Barack Obama’s memoir is landing. So is a biography of Adrienne Rich and buzzy fiction from Jo Nesbo, Nicole Krauss and Susie Yang.
By Joumana Khatib
‘A Promised Land,’ by Barack Obama (Crown, Nov. 17)
Though details are scant, this is shaping up to be the biggest book of the year. We know it’s the first of a projected two-volume project and encompasses the former president’s campaign and early years in the White House. Crown is printing 3 million copies, and booksellers are hoping the book will offset a string of difficult months since the pandemic hit.
‘The Arrest,’ by Jonathan Lethem (Ecco, Nov. 10)
Life as we knew it has come to an end: Technology has stopped working, a before-and-after moment that gives this novel its title. Sandy, who used to be a Hollywood screenwriter, now lives in Maine alongside his sister in a farming collective. A figure from their past shows up after an improbable cross-country journey (10 months on the road in a nuclear-powered tunnel digger), threatening their post-Arrest life.
‘To Be a Man: Stories,’ by Nicole Krauss (Harper, Nov. 3)
Krauss, the author of such novels as “Great House” and “The History of Love,” returns with a story collection that poses questions about intimacy, family and power.
‘Collected Stories,’ by Shirley Hazzard. Edited by Brigitta Olubas. (Farrar, Straus & Giroux, Nov. 3)
Although Hazzard is best remembered for her novels “The Transit of Venus” and “The Great Fire,” her shorter pieces helped propel her to literary stardom. This collection includes her first published story, “Harold,” which she wrote when she was a dissatisfied U.N. employee and sent to The New Yorker. One character’s remark in a later story, “The Flowers of Sorrow,” could be a neat summary of Hazzard’s austere, elegant work: “We should remember that sorrow does produce flowers of its own. It is a misunderstanding always to look for joy.”
‘The Kingdom,’ by Jo Nesbo. Translated by Robert Ferguson. (Knopf, Nov. 10)
The Norwegian master of crime fiction — our columnist has said that no one “makes my skin crawl like Nesbo” — homes in on two brothers straining under a family secret.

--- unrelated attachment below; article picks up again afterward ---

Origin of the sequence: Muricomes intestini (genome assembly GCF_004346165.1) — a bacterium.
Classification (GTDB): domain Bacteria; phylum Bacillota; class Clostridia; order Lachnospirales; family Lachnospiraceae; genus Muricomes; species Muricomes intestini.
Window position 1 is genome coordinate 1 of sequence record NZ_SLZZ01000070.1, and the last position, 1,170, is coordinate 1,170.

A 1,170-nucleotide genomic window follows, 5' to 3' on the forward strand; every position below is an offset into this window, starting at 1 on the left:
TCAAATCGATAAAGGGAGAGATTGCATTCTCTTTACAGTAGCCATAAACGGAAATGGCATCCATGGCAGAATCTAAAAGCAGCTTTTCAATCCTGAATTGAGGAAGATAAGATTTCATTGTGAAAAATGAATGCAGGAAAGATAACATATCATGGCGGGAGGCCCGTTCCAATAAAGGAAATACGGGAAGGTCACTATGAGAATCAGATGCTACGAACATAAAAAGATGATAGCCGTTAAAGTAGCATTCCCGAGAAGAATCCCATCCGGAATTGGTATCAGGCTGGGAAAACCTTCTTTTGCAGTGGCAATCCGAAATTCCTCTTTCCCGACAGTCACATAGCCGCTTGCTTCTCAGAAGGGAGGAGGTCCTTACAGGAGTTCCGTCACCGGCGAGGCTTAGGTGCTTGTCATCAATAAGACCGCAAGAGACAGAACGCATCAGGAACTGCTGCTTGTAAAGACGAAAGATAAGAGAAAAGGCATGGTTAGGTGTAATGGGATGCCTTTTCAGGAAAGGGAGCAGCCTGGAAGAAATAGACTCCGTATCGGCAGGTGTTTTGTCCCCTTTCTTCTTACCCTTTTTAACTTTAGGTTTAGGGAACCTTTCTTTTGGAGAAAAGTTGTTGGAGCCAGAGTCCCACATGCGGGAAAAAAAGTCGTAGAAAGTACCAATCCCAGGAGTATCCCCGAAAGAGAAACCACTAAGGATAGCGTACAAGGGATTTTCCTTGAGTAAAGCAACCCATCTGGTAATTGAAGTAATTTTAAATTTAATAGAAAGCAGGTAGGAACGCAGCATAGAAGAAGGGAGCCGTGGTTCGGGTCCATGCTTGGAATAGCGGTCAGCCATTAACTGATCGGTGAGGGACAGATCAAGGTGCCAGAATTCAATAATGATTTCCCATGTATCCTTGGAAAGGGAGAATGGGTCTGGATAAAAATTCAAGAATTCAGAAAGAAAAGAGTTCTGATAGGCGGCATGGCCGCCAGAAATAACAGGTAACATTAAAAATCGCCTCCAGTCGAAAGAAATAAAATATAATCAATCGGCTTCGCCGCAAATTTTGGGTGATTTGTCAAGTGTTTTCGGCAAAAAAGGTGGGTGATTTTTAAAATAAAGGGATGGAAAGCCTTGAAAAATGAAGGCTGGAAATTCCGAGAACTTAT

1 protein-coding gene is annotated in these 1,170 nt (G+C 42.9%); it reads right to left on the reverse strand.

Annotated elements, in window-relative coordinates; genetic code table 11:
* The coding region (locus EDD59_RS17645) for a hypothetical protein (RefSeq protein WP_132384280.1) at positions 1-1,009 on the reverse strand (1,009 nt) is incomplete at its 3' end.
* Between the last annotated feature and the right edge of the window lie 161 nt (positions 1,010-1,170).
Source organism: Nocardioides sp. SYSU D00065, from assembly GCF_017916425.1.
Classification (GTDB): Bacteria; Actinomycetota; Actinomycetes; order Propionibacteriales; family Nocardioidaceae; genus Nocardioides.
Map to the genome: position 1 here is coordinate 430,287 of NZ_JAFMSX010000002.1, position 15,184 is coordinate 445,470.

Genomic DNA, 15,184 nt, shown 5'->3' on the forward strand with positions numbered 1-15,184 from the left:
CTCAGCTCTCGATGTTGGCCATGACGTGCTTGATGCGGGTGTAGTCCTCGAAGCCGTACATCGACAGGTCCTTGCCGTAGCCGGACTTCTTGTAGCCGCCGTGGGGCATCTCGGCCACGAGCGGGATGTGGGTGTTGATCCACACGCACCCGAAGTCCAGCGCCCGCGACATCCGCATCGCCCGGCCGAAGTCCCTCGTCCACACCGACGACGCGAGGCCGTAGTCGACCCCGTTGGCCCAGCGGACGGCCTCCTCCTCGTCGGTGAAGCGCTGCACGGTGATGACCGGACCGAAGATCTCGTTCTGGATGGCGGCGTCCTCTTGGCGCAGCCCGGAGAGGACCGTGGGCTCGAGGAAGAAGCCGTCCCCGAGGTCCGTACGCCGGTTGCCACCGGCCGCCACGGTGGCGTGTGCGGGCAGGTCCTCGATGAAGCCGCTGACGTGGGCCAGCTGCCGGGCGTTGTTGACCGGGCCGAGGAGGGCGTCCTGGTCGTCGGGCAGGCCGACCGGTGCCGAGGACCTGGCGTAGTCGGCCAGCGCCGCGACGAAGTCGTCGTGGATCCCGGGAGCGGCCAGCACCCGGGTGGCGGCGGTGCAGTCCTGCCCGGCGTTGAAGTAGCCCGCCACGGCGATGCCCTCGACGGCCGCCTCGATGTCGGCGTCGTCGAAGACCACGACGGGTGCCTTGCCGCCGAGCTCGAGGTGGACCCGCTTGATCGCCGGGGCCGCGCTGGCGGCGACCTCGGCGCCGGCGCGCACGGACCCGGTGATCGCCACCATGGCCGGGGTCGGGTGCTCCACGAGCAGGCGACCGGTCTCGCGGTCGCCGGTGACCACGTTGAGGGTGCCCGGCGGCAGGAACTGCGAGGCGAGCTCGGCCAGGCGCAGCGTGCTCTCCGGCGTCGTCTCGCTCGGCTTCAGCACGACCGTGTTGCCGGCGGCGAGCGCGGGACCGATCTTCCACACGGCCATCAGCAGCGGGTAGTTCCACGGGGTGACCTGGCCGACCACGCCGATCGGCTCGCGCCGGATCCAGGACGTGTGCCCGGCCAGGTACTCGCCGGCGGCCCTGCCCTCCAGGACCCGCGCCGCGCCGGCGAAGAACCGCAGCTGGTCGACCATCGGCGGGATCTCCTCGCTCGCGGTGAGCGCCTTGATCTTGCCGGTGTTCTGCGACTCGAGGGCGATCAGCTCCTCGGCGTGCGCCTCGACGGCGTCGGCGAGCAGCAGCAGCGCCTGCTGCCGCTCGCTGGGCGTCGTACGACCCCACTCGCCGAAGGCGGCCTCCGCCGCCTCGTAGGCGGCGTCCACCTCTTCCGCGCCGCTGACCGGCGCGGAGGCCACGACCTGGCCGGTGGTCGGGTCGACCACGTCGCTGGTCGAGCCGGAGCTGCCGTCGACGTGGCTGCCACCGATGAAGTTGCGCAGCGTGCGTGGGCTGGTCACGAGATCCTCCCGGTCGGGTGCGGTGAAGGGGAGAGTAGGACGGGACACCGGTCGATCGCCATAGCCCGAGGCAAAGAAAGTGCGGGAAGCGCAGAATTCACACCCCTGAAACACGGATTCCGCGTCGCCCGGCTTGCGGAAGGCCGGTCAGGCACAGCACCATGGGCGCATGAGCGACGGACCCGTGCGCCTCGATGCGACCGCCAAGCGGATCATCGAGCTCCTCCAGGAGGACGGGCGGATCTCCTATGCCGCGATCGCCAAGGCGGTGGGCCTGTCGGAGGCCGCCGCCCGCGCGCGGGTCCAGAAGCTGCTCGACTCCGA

‘The Moth and the Mountain: A True Story of Love, War, and Everest,’ by Ed Caesar (Avid Reader Press/Simon & Schuster, Nov. 17)
In the 1930s, an Englishman, Maurice Wilson — a traumatized veteran of the Great War — decided he would fly to Mount Everest, crash-land on the slopes and climb to the summit alone. (Never mind that he was a novice pilot and had never climbed a mountain.) It’s not a spoiler to say that things didn’t go well, but Caesar puts the man, and his quest, in historical context.
‘The Nine Lives of Pakistan: Dispatches From a Precarious State,’ by Declan Walsh (Norton, Nov. 17)
A longtime international correspondent for The Times, Walsh covered and lived in Pakistan for nearly a decade before the government kicked him out in 2013. Here he sketches a portrait of the country based on the lives of nine people, including the country’s founder, Muhammad Ali Jinnah.
‘Oak Flat: A Fight for Sacred Land in the American West,’ by Lauren Redniss (Random House, Nov. 17)
For years, members of the San Carlos Apache tribe have been fighting to preserve this copper-rich land from mining. Redniss, a writer and artist, blends reporting and illustration to chronicle the ongoing fight in southern Arizona, drawing on oral histories, anthropological accounts and more.